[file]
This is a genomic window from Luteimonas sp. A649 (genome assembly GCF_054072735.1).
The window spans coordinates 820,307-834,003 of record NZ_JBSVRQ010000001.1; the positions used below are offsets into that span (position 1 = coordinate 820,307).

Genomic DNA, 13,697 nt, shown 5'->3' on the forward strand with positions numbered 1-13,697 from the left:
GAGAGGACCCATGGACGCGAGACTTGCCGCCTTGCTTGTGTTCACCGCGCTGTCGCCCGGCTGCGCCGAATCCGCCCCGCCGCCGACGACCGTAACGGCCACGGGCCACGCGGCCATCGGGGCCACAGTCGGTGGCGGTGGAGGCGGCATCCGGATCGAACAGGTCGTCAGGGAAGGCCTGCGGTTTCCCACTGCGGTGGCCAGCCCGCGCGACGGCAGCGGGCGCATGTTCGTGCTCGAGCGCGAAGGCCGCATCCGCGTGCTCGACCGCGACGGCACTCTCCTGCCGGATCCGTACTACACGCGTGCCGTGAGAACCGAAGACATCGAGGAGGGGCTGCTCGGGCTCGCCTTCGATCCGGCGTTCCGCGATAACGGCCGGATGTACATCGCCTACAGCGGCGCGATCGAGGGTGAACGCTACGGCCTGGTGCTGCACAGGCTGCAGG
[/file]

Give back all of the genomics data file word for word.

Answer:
This is a genomic window from Luteimonas sp. A649 (genome assembly GCF_054072735.1).
The window spans coordinates 820,307-834,003 of record NZ_JBSVRQ010000001.1; the positions used below are offsets into that span (position 1 = coordinate 820,307).

Genomic DNA, 13,697 nt, shown 5'->3' on the forward strand with positions numbered 1-13,697 from the left:
GAGAGGACCCATGGACGCGAGACTTGCCGCCTTGCTTGTGTTCACCGCGCTGTCGCCCGGCTGCGCCGAATCCGCCCCGCCGCCGACGACCGTAACGGCCACGGGCCACGCGGCCATCGGGGCCACAGTCGGTGGCGGTGGAGGCGGCATCCGGATCGAACAGGTCGTCAGGGAAGGCCTGCGGTTTCCCACTGCGGTGGCCAGCCCGCGCGACGGCAGCGGGCGCATGTTCGTGCTCGAGCGCGAAGGCCGCATCCGCGTGCTCGACCGCGACGGCACTCTCCTGCCGGATCCGTACTACACGCGTGCCGTGAGAACCGAAGACATCGAGGAGGGGCTGCTCGGGCTCGCCTTCGATCCGGCGTTCCGCGATAACGGCCGGATGTACATCGCCTACAGCGGCGCGATCGAGGGTGAACGCTACGGCCTGGTGCTGCACAGGCTGCAGG